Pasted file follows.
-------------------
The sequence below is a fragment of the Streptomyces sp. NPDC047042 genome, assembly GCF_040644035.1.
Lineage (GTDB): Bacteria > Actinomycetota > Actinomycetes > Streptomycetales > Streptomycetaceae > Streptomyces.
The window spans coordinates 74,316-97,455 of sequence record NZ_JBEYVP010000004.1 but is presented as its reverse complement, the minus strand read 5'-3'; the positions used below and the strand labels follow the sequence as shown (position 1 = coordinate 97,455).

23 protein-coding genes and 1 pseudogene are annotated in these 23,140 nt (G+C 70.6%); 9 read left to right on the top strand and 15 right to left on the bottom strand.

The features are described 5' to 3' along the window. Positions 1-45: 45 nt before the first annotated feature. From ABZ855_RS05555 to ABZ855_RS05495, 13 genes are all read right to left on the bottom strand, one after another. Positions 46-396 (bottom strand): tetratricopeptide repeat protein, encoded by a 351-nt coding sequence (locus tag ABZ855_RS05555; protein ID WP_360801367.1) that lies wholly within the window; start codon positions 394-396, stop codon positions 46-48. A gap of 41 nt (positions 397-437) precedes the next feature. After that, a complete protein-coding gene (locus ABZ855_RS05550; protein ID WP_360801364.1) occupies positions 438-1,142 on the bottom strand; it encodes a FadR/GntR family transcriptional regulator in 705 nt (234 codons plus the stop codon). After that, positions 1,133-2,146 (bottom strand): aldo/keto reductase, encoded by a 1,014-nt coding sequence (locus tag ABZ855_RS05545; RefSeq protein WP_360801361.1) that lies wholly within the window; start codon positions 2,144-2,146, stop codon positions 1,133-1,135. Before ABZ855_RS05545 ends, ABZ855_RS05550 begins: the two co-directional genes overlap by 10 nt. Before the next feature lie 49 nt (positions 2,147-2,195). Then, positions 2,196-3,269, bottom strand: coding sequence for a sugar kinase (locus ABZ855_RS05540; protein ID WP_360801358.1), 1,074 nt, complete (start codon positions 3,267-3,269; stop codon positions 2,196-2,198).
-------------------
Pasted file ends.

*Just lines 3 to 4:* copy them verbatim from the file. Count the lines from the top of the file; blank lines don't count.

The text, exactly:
The window spans coordinates 74,316-97,455 of sequence record NZ_JBEYVP010000004.1 but is presented as its reverse complement, the minus strand read 5'-3'; the positions used below and the strand labels follow the sequence as shown (position 1 = coordinate 97,455).

23 protein-coding genes and 1 pseudogene are annotated in these 23,140 nt (G+C 70.6%); 9 read left to right on the top strand and 15 right to left on the bottom strand.